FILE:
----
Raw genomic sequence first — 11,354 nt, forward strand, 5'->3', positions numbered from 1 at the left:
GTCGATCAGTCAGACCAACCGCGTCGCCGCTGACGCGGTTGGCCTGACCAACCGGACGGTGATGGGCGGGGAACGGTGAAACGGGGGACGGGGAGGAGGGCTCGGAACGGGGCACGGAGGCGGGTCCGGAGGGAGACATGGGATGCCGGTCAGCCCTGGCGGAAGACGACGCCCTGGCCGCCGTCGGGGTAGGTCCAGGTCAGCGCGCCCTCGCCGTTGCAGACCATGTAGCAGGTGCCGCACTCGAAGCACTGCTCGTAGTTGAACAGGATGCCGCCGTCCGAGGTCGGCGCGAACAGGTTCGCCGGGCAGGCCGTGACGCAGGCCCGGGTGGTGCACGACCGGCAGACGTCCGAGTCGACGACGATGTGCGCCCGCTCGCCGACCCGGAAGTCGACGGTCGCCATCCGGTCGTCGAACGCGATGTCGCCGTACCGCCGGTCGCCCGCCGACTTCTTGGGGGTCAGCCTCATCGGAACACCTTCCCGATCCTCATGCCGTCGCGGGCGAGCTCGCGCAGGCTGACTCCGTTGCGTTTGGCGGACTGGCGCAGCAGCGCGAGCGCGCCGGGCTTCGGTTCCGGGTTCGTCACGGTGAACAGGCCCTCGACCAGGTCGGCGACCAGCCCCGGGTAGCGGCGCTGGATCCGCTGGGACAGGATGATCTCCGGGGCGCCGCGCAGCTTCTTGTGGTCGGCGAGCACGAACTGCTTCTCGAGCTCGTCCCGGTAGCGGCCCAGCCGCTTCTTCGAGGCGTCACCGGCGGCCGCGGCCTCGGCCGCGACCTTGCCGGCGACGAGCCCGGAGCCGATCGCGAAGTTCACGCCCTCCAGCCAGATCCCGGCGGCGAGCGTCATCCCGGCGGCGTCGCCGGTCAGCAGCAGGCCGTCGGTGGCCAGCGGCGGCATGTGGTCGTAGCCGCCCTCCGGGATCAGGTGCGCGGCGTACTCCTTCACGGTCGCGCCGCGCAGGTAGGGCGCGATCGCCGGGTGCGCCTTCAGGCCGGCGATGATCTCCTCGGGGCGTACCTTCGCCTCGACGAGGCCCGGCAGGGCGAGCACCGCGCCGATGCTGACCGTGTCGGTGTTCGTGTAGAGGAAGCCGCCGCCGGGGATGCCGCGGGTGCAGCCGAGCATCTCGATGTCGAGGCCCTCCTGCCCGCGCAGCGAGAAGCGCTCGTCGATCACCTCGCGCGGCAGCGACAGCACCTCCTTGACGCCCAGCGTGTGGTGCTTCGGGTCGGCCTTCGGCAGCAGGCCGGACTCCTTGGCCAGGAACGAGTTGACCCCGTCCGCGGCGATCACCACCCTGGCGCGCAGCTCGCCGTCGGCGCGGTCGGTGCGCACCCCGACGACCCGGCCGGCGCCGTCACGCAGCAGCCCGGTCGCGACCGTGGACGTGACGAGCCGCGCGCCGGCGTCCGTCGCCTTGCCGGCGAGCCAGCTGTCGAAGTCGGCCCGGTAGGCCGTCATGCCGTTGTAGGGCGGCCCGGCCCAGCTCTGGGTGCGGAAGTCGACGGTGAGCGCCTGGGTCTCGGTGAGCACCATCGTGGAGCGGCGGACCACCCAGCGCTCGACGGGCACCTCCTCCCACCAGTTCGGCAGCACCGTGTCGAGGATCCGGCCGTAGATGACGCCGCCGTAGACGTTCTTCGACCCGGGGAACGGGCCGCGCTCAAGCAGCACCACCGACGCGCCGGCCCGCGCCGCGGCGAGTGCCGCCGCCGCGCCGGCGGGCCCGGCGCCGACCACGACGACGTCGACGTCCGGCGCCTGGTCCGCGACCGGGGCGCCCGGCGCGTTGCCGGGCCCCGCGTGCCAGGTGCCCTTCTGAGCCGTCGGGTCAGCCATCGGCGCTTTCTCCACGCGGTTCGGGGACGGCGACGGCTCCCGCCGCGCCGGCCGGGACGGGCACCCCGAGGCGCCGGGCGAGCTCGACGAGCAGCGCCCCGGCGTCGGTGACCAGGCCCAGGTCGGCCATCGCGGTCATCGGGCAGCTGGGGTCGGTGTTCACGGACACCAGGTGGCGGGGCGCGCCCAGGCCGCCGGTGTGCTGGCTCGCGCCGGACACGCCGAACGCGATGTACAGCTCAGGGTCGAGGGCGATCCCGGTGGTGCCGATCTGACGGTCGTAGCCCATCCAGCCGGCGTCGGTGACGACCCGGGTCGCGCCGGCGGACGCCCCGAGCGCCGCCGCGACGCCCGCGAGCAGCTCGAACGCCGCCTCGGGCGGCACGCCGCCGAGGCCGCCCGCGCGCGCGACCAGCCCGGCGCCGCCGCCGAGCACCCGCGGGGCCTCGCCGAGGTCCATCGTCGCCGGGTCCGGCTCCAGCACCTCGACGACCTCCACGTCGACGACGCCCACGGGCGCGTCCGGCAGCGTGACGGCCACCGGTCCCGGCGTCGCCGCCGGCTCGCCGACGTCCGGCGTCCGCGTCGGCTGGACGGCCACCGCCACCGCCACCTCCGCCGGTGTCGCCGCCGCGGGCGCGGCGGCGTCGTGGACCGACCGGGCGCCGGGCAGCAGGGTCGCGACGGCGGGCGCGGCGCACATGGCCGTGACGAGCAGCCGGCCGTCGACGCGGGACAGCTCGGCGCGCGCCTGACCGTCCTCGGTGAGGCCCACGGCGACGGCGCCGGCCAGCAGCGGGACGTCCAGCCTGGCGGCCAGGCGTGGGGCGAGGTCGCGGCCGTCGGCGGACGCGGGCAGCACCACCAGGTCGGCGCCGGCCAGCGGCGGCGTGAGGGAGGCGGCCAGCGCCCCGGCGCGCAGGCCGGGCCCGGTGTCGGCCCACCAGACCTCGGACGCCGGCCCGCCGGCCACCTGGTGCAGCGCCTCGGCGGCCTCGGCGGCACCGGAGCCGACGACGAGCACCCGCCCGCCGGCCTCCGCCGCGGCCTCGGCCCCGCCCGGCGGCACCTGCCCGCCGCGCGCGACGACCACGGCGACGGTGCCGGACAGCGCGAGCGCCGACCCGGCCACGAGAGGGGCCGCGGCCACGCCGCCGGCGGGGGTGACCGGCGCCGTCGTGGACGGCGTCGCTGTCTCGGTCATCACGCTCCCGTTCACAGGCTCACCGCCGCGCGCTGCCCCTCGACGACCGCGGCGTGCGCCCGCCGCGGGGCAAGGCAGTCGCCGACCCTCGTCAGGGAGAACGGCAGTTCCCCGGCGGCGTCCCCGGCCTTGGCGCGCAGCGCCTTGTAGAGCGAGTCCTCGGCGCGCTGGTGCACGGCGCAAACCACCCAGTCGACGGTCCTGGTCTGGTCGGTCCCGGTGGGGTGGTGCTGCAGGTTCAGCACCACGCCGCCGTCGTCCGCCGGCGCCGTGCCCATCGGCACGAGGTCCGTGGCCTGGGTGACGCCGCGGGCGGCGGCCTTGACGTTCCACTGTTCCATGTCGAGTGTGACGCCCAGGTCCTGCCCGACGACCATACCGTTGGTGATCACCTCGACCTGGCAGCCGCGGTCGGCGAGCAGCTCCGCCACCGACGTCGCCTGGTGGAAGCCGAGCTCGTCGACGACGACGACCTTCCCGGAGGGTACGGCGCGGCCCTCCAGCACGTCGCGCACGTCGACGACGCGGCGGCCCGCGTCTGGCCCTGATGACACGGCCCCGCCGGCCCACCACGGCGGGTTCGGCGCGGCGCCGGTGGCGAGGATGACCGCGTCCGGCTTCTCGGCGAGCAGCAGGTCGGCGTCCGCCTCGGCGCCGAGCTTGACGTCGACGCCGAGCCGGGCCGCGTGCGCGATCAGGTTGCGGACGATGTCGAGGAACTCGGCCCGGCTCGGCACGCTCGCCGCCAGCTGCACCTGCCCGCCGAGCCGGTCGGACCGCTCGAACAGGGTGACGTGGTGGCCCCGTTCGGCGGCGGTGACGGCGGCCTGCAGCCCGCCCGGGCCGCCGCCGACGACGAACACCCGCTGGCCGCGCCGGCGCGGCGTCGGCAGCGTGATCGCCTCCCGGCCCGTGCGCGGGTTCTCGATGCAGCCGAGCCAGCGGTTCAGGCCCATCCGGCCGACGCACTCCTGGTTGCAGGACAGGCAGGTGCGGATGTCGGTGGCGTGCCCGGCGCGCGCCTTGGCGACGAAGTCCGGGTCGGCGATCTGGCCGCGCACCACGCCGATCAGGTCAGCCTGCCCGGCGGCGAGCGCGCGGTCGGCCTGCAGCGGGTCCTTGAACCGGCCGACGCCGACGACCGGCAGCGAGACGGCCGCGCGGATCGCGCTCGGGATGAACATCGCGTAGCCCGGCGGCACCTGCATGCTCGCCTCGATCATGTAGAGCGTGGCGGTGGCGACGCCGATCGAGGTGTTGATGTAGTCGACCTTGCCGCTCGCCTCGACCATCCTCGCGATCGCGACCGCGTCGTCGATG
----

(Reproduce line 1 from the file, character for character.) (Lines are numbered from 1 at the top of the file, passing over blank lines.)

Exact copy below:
Raw genomic sequence first — 11,354 nt, forward strand, 5'->3', positions numbered from 1 at the left: